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c/o wikimedia.com

Community members rallied outside Meriden City Hall on the evening of Tuesday, Feb. 20 in support of Nelly Cumbicos, who faces deportation on Feb. 28.

“By speaking out you are changing the conversation around immigration reform,” said City Councilor Miguel Castro, as Cumbicos stood beside him. “I want [you] to know that Connecticut stands with you, we embrace you, and we will continue to help in any way we can.”

Many attending knew the rally would have little substantive impact on her case. Attendees instead described the gathering as both an act of solidarity with Cumbicos and a political message against an increasingly intense immigration regime.

“A lot of this is just symbolic, showing community support,” said Middletown resident Mike Thomas. “These are the cases that bubble to the top. There are so many—if you go to Hartford, there’s the real story.”

c/o myrecordjournal.com

c/o myrecordjournal.com

Cumbicos’ case has drawn political attention that few undocumented immigrants facing final orders of deportation receive. The rally attracted Senator Blumenthal (D-CT), who gave a short speech.

“We’re going to stand strong for people who through no fault of their own are caught up in the [U.S. Immigration and Customs Enforcement] machine that threatens to run them over or run them out without fairness or due process or any of the American values,” he said.

The rally came before a meeting where the Meriden City Council unanimously approved a bipartisan resolution asking the Department of Homeland Security to provide Cumbicos with a stay of deportation.

“Keep Nelly Home, Keep Nelly Home, Keep Nelly Home, Keep Nelly Home,” the crowd chanted, with signs bearing those same words.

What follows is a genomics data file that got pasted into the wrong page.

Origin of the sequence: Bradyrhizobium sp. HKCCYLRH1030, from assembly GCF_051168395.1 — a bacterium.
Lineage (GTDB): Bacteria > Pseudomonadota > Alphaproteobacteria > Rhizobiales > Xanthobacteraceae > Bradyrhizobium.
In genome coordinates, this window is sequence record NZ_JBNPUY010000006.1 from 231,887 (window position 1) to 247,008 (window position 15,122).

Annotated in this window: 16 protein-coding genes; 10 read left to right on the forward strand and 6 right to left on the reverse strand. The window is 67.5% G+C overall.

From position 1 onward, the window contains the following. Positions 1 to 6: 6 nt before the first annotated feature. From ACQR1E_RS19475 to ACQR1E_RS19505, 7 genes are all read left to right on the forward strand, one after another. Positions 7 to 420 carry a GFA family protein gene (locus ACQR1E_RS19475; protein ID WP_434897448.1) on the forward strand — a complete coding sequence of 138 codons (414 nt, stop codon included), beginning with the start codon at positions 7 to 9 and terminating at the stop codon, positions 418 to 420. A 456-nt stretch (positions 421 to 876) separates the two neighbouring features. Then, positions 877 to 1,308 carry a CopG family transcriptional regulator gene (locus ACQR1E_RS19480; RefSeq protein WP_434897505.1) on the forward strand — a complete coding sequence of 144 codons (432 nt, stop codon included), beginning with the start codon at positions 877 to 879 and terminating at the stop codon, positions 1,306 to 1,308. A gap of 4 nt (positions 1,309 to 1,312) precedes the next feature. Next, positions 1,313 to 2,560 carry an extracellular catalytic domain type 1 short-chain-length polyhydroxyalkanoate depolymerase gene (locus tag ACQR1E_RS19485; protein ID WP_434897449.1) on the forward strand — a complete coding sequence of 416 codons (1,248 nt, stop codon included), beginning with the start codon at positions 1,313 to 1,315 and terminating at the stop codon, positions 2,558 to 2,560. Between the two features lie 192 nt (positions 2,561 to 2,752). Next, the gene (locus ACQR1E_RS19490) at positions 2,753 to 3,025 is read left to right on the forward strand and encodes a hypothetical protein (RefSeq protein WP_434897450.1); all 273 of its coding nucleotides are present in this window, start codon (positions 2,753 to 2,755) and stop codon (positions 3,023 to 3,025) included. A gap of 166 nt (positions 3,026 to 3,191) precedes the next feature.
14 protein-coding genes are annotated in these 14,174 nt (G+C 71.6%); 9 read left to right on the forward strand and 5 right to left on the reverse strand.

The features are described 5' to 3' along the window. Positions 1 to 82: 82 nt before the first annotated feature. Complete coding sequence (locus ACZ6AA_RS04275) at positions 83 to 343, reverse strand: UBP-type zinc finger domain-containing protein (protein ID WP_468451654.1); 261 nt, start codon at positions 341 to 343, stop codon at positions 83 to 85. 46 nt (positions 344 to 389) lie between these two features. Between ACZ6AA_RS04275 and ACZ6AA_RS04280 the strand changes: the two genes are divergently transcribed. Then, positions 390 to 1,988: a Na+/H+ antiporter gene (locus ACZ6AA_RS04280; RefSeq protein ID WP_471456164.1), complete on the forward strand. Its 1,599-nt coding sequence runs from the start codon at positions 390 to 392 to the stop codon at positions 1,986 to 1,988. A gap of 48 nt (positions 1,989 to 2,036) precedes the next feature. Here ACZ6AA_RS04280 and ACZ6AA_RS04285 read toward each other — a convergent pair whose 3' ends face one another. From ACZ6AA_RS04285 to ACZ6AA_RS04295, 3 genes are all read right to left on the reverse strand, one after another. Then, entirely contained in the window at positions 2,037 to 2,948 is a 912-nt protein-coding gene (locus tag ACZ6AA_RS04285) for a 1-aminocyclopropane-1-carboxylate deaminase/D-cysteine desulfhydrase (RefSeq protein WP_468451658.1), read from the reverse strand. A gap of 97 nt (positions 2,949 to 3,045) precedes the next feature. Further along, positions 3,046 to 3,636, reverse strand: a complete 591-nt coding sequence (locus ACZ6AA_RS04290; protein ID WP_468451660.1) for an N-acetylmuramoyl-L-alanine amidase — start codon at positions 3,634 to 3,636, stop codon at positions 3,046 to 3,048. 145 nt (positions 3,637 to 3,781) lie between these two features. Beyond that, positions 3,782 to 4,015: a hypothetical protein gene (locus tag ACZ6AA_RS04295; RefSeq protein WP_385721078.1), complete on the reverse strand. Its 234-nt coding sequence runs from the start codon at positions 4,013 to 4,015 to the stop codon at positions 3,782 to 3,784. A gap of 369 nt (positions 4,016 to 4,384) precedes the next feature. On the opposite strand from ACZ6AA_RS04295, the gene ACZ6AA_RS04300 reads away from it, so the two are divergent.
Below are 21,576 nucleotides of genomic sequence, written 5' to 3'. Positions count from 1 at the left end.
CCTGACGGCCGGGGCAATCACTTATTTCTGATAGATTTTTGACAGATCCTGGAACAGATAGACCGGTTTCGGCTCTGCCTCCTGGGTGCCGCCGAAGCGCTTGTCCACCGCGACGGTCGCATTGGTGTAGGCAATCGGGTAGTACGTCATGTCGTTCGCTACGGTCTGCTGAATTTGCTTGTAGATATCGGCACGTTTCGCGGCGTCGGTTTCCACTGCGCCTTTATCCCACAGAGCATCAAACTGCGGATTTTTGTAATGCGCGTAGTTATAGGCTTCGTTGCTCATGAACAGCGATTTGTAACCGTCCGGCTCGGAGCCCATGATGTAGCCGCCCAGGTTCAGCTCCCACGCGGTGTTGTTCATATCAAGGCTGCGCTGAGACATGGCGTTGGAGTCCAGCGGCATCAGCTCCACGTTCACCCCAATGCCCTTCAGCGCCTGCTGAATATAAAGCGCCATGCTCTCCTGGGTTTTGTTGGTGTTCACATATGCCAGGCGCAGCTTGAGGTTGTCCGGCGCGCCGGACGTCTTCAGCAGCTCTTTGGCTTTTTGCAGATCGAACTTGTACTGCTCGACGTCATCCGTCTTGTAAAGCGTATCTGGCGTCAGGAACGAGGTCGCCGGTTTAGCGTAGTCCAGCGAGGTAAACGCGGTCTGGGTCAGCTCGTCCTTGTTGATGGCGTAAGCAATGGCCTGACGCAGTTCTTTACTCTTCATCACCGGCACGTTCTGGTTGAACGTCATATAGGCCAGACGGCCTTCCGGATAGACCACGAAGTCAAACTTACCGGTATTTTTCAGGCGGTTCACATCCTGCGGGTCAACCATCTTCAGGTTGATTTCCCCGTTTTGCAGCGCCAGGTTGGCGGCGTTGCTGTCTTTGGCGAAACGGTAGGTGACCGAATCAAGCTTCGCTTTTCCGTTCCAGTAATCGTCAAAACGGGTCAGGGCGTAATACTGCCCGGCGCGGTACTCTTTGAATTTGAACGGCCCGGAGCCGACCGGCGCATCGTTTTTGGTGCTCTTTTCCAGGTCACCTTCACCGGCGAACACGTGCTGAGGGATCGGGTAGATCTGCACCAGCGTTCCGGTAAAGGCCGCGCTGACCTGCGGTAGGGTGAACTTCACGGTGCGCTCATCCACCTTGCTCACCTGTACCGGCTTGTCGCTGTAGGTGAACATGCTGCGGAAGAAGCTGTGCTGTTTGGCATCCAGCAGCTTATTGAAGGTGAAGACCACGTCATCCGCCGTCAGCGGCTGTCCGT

Cumbicos left Ecuador for the United States in 2000 to join her family in Connecticut. According to her GoFundMe page, she was kidnapped while crossing the border but rescued by American police officers. She then moved to Connecticut where she married Ramon, a United States citizen and gave birth to her now-16-year-old son, Jim.

“I escaped from organized military and criminal violence that threatened my family, threatened me,” Cumbicos told the Meriden Record-Journal. “My father used to own a business and his business was burned.”

When Cumbicos applied for citizenship in 2015, authorities uncovered she had been given a deportation order in 2002 for failure to appear in court. The deportation date was for June of 2017. However, Cumbicos had not been aware of that court date, she says.

Cumbicos received a temporary stay of removal and a new deportation date of Feb. 16. On Feb. 9, the stay was extended for one year, alongside a public statement from Congresswoman Elizabeth Esty (CT-05) supporting the decision. Cumbicos’ fortunes quickly flipped however, when the decision was overturned by the Department of Homeland Security four days later. She now faces a deportation date of Feb. 28, according to her GoFundMe page.

Many saw these protests as resistance to President Trump.

“The recent events in our country and what is happening to this woman made it more compelling,” said Kathy Lupack M.A. ’03. “It’s the fault of this president’s administration.”

For others, Cumbicos’ predicament was deeply personal.

“My partner and I recently navigated the complex and pretty nerve-wracking process of petitioning for her temporary green card—the same exact process that ensnared Nelly and her family. We emerged unscathed because of sheer luck, a kind of arbitrary grace,” wrote Talya Zemach-Bersin ’07 in an email to The Argus. “When you survive something but for the grace of god, it becomes really important to pay it forward.”

Cumbicos now hopes support from local government officials and the community will persuade officials to overturn their most recent decision, but she still faces the fast-approaching deadline of Feb. 28.

“It’s like a ticking clock,” her sister Flor Cumbicos told the Meriden Record-Journal.


Mason Mandell can be reached at mjmandell@wesleyan.edu and on Twitter @MasonMandell.